The DROP -- Deferred Retirement Option Plan -- program available to Dallas police and firefighters is a really good deal. When participants become vested in their pensions after 20 years of working for the city, they can elect to receive their pensions and continue working. The payments are placed into a DROP account that's guaranteed to receive 8 to 10 percent interest. Once they finally quit work, the pensioners collect. The program was created in 1993, ostensibly to give longtime officers who might otherwise leave the department a reason to stick around.
It's made millionaires out of many retirees -- 283, according to The Dallas Morning News -- but that wealth has come at a high cost to the city. With the massive losses police and firefighters suffered after the housing bubble burst in 2008, the plan became unsustainable. With a plan to lower DROP interest rates tied up in court, the pension plan's board elected Wednesday to shut down new DROP enrollments indefinitely.
"[DROP costs] more than $300 million a year in accrued liability to pensioners in the DROP program. There's approximately $1.3 billion in the DROP plan against a total system size of $3.4 billion," says City Council member Philip Kingston, who sits on the pension's board. "This DROP program, until we're able to pay it down through attrition or are given some kind of relief by the courts or Legislature, it is going to absolutely hamstring our ability to hire."
Last year, Kingston and the rest of the board created a plan to lower interest rates gradually using a sliding scale. Pensioners sued and state District Judge Tonya Parker ruled against the rate changes, saying they violated the Texas Constitution. The pension board appealed the decision, but a final ruling in the case could take years.
Ron Pinkston, president of the Dallas Police Association, told the News that shutting down enrollment in the program takes away one of DPD's most valuable recruiting tools.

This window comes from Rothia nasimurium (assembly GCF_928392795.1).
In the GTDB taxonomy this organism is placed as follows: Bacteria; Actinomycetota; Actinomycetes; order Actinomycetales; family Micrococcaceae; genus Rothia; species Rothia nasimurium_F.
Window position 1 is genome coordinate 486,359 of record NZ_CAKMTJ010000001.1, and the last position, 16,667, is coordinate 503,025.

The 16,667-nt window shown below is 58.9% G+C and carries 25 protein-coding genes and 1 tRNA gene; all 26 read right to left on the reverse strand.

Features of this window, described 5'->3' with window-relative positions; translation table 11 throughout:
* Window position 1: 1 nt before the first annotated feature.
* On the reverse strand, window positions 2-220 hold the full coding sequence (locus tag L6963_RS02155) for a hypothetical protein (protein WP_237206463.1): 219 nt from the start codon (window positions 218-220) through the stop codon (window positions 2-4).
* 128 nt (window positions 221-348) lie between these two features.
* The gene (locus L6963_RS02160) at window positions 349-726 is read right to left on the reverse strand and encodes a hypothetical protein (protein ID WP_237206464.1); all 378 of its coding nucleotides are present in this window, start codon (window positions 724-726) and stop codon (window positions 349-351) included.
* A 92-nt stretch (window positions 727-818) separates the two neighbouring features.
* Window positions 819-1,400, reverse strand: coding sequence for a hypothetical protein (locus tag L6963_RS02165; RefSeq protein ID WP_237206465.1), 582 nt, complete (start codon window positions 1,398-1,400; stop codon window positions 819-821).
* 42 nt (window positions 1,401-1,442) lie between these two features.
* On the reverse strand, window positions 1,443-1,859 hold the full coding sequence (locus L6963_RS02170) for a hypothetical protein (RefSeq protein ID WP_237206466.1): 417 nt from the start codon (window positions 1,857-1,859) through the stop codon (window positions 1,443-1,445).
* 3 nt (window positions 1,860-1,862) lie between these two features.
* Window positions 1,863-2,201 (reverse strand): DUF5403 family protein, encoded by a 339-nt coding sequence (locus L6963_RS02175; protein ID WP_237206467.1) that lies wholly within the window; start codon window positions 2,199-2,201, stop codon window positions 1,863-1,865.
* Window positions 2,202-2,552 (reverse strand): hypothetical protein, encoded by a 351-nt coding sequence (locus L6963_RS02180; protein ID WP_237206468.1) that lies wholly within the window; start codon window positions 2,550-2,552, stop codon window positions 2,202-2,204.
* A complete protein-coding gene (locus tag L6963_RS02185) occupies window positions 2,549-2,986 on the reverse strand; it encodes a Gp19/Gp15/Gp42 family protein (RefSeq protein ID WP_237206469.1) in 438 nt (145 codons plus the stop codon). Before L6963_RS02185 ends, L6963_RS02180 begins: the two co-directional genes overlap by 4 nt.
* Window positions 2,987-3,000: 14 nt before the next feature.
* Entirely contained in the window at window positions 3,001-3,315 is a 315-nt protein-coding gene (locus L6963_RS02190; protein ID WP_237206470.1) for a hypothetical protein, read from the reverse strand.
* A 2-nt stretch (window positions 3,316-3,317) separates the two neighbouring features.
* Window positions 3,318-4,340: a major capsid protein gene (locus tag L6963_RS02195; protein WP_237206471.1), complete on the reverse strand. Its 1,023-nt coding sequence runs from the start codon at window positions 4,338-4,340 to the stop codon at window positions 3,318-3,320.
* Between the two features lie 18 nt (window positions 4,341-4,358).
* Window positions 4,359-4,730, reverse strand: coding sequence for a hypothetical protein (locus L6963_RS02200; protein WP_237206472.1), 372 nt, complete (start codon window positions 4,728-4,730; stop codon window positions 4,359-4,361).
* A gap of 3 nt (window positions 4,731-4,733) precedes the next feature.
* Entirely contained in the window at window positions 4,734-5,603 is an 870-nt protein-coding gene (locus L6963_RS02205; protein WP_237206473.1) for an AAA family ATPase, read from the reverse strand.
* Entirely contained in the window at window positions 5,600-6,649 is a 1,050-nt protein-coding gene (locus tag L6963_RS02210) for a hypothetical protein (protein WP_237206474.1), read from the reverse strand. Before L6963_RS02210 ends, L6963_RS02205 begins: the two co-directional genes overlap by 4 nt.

"We've always had the lowest pay. Our health benefits are some of the worst in the state," Pinkston said. "But we had a great pension for a young recruit to hang his hat on coming to Dallas -- other than the ability to chase some of the worst criminals in the state."
The starting salary for a Dallas cop or firefighter is $42,941, one of the lowest rates in North Texas.
Kingston acknowledges that suspending DROP enrollments will affect recruiting, but says there was nothing the board could do.
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"You're looking at a math problem there that absolutely bankrupts the system in not very many years. We had to close the system regardless of its effect on recruiting," he said.
Dallas' major competitive advantage over departments in the region that might pay more are the benefits provided by Dallas' size and the size of the police and fire departments.
"It's a big city force. That's fundamentally different. If you want to be a real cop, you want to come to Dallas. You don't want, not to pick on them, but Grand Prairie just doesn't have the same opportunities for exciting crime fighting or technology and cutting edge tactics and training," he said. "It must be true that if we're offering a worse package it's going to hurt our recruiting, but I think the much bigger issue on recruiting is that the DROP program, uncurtailed, will continue to incentivize senior staff to stick around, reducing our ability to recruit. We can only spend so much money on DPD."
Without being able to lower the interest rates guaranteed by DROP, it is hard to see enrollment in the program being reopened, Kingston said.